Bikes for the World bike collections fit within a common category of Eagle project service activity ("collection drives to benefit charity"). However, no two collections are alike, and the character and degree of success will depend on the individual Scout’s initiative, energy, and personality. This project involves organizing, planning, and advertising the event. The Eagle candidate will also recruit, train, and manage volunteers before and during the collection. For more information on what a collection entails see our Collection Guide page.

Troop 1212 Eagle Project

"Wow...that's really all I can say. In my opinion, the drive went phenomenally well. I really was scared the morning of...having no idea how many people the news had reached. A lot of people responded though, and we helped 147 people overseas. Plus, I had a lot of fun...the drive was like managing a small business: commanding your workers, filling out receipts, bustling around. It was quite a bit of work, but thankfully everything came through in the end. I think all my volunteers had a great time too. Thanks for your absolutely invaluable help too, it really got me through this Eagle process. You were easily approachable, responded quickly to my emails (which was incredible), and wanted me to succeed (which I certainly did)."
Zachary Holz, Troop 582

Initial Requirements.

The scout must first email a Bikes for the World representative to begin the collection process. The scout will be responsible for writing up the project, obtaining approval, and confirming the date and location with Bikes for the World. The scout should plan to visit our warehouse and, if possible, another community collection before his event. Bikes for the World will provide the truck to remove the bikes at the end of the collection. Contact us to get started  or for more information.


Primary beneficiaries of BfW’s program are low-income working adults and students overseas, who receive bicycles at cost from local charities to which BfW donates the bikes. Individual recipients use bikes to get to work, bring their farm produce to market, or get to school. Other beneficiaries learn bike mechanic skills and earn income reconditioning BfW-supplied bicycles. Our bikes are donated 'as is', not repaired locally. This is to provide work for our beneficiary mechanics around the world.

Recycling also benefits local communities, saving money and reducing environmental pressures on over-burdened landfills.  Re-using old bicycles serves to remind Americans of the growing range of re-use and recycling opportunities. It also makes us aware of the possibility of bicycles as a legitimate transportation.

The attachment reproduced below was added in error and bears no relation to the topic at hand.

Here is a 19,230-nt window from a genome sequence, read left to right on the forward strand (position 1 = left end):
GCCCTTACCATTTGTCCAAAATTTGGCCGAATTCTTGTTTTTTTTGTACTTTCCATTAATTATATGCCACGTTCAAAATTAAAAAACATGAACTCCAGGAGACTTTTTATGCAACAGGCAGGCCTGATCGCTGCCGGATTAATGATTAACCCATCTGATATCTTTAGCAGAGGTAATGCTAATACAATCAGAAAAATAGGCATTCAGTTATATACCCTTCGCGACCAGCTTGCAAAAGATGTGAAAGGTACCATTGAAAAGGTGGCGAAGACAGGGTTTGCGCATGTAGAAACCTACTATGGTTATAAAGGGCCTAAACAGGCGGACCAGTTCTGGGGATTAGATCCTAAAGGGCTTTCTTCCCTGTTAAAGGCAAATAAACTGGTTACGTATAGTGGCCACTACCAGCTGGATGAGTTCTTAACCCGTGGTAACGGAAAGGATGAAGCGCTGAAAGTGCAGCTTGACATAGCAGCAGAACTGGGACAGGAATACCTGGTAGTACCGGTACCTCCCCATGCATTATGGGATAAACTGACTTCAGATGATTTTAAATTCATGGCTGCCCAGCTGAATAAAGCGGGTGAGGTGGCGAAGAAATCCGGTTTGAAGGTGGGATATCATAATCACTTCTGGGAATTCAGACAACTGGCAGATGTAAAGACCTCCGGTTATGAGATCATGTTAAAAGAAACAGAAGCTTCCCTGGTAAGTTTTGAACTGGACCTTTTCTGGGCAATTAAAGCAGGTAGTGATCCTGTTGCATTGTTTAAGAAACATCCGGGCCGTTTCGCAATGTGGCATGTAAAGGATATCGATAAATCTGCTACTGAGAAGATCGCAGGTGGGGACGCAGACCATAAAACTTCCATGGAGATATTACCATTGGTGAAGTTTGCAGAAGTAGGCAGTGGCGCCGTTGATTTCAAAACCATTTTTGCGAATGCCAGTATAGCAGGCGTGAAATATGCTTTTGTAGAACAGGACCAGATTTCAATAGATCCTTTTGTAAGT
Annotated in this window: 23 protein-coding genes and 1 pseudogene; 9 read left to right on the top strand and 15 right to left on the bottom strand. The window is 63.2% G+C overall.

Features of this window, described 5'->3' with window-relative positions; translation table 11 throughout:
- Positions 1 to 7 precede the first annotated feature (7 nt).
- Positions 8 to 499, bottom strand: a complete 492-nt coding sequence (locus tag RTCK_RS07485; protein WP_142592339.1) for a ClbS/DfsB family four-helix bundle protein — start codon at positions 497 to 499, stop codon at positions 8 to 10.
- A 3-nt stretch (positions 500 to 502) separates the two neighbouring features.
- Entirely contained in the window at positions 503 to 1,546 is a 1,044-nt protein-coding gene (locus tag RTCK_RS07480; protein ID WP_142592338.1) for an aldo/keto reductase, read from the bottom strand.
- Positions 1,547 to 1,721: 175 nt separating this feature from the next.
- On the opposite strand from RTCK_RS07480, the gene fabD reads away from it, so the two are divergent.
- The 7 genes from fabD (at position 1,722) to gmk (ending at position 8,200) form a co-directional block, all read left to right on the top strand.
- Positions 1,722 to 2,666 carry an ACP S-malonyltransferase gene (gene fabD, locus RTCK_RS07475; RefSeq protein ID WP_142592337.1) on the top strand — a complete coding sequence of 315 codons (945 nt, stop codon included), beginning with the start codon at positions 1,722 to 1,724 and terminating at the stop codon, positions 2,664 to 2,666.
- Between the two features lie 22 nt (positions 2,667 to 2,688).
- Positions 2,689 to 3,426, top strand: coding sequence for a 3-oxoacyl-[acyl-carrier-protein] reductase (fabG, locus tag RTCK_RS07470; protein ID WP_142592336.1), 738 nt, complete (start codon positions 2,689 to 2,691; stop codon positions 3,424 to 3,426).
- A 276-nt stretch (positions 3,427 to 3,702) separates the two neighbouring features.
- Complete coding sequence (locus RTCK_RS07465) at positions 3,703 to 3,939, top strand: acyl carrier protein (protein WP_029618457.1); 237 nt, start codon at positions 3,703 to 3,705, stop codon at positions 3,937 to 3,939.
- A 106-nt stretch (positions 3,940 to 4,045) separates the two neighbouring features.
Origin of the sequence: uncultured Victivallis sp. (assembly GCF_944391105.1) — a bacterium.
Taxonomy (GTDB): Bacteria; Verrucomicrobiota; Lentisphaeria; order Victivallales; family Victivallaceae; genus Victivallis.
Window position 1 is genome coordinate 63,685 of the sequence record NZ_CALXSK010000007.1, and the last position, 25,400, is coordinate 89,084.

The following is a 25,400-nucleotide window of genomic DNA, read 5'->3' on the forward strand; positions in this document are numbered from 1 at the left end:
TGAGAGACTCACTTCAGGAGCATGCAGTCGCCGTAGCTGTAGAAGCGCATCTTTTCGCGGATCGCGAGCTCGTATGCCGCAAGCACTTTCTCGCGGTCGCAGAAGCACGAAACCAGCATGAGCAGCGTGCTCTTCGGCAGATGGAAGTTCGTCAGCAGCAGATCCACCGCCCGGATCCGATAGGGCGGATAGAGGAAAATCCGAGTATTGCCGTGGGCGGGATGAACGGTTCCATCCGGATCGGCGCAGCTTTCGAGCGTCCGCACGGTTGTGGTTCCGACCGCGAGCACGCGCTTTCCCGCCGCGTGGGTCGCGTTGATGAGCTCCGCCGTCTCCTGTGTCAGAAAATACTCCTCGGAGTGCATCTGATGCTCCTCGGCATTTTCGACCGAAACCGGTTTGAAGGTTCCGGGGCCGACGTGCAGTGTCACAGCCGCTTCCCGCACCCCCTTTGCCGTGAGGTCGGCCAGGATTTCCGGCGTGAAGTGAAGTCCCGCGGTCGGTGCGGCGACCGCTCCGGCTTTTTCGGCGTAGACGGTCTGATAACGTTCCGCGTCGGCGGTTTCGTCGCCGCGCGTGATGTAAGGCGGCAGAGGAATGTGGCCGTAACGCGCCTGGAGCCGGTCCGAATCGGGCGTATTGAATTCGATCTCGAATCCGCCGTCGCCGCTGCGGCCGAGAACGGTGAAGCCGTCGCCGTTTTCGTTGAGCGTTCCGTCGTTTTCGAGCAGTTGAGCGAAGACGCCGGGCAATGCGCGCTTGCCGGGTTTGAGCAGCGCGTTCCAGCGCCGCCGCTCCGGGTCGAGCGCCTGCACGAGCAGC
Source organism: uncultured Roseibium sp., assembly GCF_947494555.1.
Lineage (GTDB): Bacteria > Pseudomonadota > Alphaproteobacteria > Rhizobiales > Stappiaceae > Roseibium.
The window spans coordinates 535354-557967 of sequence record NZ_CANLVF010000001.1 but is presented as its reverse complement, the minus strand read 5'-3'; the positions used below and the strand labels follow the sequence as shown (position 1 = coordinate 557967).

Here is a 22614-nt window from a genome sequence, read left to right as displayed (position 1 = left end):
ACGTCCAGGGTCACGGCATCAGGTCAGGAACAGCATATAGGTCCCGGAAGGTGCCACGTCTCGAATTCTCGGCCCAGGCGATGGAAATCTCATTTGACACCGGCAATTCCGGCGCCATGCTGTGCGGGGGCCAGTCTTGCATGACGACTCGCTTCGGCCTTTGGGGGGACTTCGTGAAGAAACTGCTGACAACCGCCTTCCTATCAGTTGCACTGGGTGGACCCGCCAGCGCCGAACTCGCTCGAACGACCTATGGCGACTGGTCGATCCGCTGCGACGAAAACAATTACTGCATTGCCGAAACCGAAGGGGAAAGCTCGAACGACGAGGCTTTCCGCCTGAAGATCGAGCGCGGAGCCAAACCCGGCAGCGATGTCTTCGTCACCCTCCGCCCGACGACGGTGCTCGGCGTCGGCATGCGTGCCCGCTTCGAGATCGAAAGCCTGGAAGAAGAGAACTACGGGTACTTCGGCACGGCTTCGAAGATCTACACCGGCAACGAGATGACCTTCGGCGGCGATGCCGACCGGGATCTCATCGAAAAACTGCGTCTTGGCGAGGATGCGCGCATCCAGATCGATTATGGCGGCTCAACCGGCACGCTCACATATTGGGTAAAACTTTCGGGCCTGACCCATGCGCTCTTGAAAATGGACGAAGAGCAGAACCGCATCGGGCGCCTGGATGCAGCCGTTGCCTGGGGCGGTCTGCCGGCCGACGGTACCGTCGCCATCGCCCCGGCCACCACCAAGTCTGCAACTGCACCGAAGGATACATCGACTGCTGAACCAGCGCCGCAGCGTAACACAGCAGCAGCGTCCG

BfW Assistance

The BfW coordinator in your area will generally provide written guidelines and customized guidance; supply specialized tools, receipts, and literature; and arrange for pick-up of collected bicycles.

Leadership and Responsibility

Work for the Scout is divided into two parts of equal importance: (1) pre-event publicity and (2) event-day receipt and compaction of bicycles for shipment. Both parts require the Scout to recruit and supervise a crew of volunteers.

An effective marketing strategy is essential to make people aware of the event and per-suade them to donate a bicycle and $10 per bike to defray shipping costs. A Scout must be convinced of the value of the BfW program, and able to effectively communicate. Publicity materials must be designed, reproduced, and distributed. Ideally, recruited volunteers--other scouts, family friends--would expand the coverage.

On collection day, if adequately informed, the public will bring bicycles and an accompanying cash donation to the site, where the sponsor must provide receipts and BfW literature, and compact the bikes for shipment. An effective event requires the Scout to train, assign responsibilities to, and supervise volunteers; deal with the public; manage funds; and “troubleshoot” problems. The candidate, in consultation with the BfW advisor, should make contingency plans for unanticipated difficulties, e.g., too many bikes or not enough volunteers.

After Completion

Once you complete your project, the Eagle Scout review board must approve the manner in which it was carried out. Questions the panel may ask include:

  • Did you demonstrate leadership of others?
  • Were you indeed the project director, rather than doing [all] the work yourself?
  • Was the project helpful to the benefited institution [Bikes for the World in this case]?
  • Did the project follow the plan? If changes were made, why were they made?